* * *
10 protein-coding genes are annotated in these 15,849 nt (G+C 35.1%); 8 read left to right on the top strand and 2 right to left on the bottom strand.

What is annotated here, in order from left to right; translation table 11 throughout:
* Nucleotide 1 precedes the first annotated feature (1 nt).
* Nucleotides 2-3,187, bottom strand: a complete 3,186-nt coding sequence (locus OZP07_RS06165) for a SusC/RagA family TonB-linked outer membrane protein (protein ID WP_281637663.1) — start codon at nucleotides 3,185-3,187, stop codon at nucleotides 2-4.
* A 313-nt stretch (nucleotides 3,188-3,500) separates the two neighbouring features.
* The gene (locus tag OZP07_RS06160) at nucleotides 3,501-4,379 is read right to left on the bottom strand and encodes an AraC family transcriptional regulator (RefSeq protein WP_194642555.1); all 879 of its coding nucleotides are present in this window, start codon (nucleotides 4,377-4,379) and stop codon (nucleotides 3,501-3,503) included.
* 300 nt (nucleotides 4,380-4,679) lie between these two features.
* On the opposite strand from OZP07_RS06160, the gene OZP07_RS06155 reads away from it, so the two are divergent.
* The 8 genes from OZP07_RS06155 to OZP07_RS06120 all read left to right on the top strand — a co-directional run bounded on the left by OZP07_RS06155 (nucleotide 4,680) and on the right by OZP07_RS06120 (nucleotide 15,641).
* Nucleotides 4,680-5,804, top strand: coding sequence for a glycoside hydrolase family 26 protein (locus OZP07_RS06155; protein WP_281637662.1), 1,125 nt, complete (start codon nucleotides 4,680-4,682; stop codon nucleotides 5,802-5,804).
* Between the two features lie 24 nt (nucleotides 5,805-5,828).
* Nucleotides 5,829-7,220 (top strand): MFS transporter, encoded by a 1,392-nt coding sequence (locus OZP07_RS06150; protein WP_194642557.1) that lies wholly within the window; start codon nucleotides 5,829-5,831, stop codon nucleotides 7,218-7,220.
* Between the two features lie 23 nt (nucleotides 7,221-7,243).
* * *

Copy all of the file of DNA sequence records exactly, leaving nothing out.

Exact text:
10 protein-coding genes are annotated in these 15,849 nt (G+C 35.1%); 8 read left to right on the top strand and 2 right to left on the bottom strand.

What is annotated here, in order from left to right; translation table 11 throughout:
* Nucleotide 1 precedes the first annotated feature (1 nt).
* Nucleotides 2-3,187, bottom strand: a complete 3,186-nt coding sequence (locus OZP07_RS06165) for a SusC/RagA family TonB-linked outer membrane protein (protein ID WP_281637663.1) — start codon at nucleotides 3,185-3,187, stop codon at nucleotides 2-4.
* A 313-nt stretch (nucleotides 3,188-3,500) separates the two neighbouring features.
* The gene (locus tag OZP07_RS06160) at nucleotides 3,501-4,379 is read right to left on the bottom strand and encodes an AraC family transcriptional regulator (RefSeq protein WP_194642555.1); all 879 of its coding nucleotides are present in this window, start codon (nucleotides 4,377-4,379) and stop codon (nucleotides 3,501-3,503) included.
* 300 nt (nucleotides 4,380-4,679) lie between these two features.
* On the opposite strand from OZP07_RS06160, the gene OZP07_RS06155 reads away from it, so the two are divergent.
* The 8 genes from OZP07_RS06155 to OZP07_RS06120 all read left to right on the top strand — a co-directional run bounded on the left by OZP07_RS06155 (nucleotide 4,680) and on the right by OZP07_RS06120 (nucleotide 15,641).
* Nucleotides 4,680-5,804, top strand: coding sequence for a glycoside hydrolase family 26 protein (locus OZP07_RS06155; protein WP_281637662.1), 1,125 nt, complete (start codon nucleotides 4,680-4,682; stop codon nucleotides 5,802-5,804).
* Between the two features lie 24 nt (nucleotides 5,805-5,828).
* Nucleotides 5,829-7,220 (top strand): MFS transporter, encoded by a 1,392-nt coding sequence (locus OZP07_RS06150; protein WP_194642557.1) that lies wholly within the window; start codon nucleotides 5,829-5,831, stop codon nucleotides 7,218-7,220.
* Between the two features lie 23 nt (nucleotides 7,221-7,243).